Alphabet Fluency: Where It Fits into the Fluency Continuum & Why Alphabet Fluency is Essential

This Alphabet Fluency progress monitoring set is definitely a creation out of need.  I am fortunate to work and collaborate with a wonderful and very knowledge teacher here in Wake County, Stacy Bigham, she is the literacy coach at Salem Elementary.  We are in constant communication about our school's RTI needs...and this pack and the last Progress Monitoring Phonemic Awareness Interventions, were definitely created out a lack of appropriate progress monitoring tools out there. Being in North Carolina, we are bound to use the mCLASS and Reading3D systems for progress monitoring reading comprehension, phonics and phonemic awareness.  And formerly, we used Aimsweb to progress monitoring reading comprehension, phonics and phonemic awareness. However, I know there are a lot of lone RTI rangers out there making a go of RTI on your own or on your grade level, and good for you!  Stacy and I believe that there are foundational holes in some of these commercial systems that simply are not meeting the needs of our students, especially the students in need of the most basic and foundational interventions.  For example, if a student does not know Letter Names or Sounds, there is not a more foundational progress monitoring tool to use for phonics than Letter Name Fluency (LNF).  And if a student knows letter names and sounds in isolation but cannot be successful on the Nonsense Word Fluency (NWF) progress monitoring assessment, there is nothing in between to use.  In my opinion, there are are a whole host of incremental skills between letter name ID and Nonsense Word Fluency.  And this PM pack is the first set of progress monitoring assessments to use with any student, most likely a Kindergarten students, recieving an alphabet intervention.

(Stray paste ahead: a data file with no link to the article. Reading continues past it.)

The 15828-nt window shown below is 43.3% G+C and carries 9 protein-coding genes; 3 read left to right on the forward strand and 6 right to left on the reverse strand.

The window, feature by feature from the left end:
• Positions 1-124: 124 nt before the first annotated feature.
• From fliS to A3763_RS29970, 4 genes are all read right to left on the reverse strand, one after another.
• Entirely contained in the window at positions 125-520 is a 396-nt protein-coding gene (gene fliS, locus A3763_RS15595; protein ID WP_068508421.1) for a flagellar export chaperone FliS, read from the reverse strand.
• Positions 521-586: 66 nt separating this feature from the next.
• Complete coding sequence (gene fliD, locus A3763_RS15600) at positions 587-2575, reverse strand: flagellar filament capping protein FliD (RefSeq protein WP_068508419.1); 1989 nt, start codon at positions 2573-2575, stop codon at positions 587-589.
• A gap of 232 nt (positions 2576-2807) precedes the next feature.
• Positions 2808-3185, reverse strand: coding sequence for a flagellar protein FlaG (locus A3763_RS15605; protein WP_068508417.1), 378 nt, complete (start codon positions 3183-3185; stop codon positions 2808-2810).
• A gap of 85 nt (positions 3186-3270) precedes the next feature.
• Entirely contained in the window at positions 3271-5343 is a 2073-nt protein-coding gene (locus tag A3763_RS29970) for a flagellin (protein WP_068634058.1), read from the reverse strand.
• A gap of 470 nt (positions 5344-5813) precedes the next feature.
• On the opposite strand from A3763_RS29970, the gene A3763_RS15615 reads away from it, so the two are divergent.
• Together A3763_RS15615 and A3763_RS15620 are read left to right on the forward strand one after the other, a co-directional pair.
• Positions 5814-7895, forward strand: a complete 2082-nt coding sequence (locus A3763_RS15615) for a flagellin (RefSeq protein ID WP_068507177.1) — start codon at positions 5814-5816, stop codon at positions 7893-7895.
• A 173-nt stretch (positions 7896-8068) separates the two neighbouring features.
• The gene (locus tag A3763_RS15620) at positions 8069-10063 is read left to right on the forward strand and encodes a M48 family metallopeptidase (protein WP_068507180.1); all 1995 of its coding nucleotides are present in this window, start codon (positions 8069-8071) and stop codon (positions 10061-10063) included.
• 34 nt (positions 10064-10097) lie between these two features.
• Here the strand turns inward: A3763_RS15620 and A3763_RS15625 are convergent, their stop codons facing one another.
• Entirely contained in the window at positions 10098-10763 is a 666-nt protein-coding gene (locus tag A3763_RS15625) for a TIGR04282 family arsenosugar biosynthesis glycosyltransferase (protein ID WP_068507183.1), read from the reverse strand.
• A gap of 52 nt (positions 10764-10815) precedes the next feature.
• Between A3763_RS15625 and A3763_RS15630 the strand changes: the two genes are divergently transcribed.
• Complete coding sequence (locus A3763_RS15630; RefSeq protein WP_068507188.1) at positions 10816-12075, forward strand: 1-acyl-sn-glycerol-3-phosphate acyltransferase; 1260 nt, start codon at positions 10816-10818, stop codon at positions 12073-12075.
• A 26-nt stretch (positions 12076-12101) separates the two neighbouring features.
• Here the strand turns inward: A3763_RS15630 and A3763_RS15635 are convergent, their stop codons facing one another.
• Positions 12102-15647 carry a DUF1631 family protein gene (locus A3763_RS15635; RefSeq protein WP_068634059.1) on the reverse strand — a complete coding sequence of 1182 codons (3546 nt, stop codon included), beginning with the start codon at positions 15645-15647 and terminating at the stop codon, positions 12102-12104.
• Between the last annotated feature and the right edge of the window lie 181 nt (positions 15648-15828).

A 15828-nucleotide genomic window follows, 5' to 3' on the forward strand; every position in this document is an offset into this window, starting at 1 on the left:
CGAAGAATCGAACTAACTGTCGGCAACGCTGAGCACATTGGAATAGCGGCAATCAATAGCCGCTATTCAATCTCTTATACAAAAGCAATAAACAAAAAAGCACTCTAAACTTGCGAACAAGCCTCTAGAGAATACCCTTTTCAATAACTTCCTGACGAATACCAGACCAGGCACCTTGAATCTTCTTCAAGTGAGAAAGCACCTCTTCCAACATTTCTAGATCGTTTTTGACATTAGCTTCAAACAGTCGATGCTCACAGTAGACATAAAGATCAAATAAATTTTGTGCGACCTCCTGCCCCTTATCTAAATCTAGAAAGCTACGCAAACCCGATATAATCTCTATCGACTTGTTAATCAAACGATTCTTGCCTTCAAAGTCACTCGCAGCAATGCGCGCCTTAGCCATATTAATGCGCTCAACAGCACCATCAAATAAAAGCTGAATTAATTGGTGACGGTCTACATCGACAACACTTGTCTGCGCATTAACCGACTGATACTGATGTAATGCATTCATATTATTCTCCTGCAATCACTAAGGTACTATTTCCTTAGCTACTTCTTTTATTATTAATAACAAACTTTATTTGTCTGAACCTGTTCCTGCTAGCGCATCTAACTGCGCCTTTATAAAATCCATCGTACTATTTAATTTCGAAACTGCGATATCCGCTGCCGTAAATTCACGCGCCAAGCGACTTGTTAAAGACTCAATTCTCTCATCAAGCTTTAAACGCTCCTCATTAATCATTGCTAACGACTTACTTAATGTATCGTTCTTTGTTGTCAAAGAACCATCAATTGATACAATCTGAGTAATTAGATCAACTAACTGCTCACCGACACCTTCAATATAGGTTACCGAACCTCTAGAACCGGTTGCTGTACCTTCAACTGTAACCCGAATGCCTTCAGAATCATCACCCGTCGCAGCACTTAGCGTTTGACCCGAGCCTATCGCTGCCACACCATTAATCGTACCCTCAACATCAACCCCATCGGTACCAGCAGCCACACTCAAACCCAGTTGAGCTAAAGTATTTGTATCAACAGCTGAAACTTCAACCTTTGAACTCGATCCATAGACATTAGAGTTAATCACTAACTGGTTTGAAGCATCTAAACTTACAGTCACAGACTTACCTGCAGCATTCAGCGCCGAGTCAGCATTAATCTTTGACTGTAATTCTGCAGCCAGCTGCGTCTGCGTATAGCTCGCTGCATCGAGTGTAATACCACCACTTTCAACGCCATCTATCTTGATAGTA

Remember, the term CBM stands for Curriculum Based Measurement. That means the progress monitoring assessment, the CBM, will be a measure of one skill that is already in the child's curriculum for that year of study.  CBMs are quick and easy to administer and are standardized to 1 minute in length.  CBMs also measure even the smallest increment of growth, unlike a running record.  

In addition, anytime you see brackets like this < > outside a letter like <m>,
 that means to say the letter name...
And, anytime you see brackets like this / / outside a letter like /m/,
 that means to say the letter sound.

Here are the alphabet skills/interventions you can progress monitor with this new pack:

Alphabet Recognition is not exactly what you might be thinking. Students do not look at the sheet and name or identify the names of the letters, symbols, or numbers they see.  This assessment is the most foundational alphabet skill of all, just knowing or not knowing that a letter is a part or not a part of the alphabet is what this assessment measures.  Many students come to us in Kindergarten having no Alphabet Awareness whatsoever. They see a B and say 8, they see a star and say G.  This progress monitoring assessment is for students needing the most foundational alphabet intervention of all...recognizing if a letter is part of the alphabet or not. When students "do" this assessment, they read across the rows from left to right, top to bottom and while pointing to each one, they simply say YES (it is a part of the alphabet) or NO (it's not a part of the alphabet.)  On this assessment students have one minute to tell you if each letter, number, or symbol is or isn't part of the alphabet.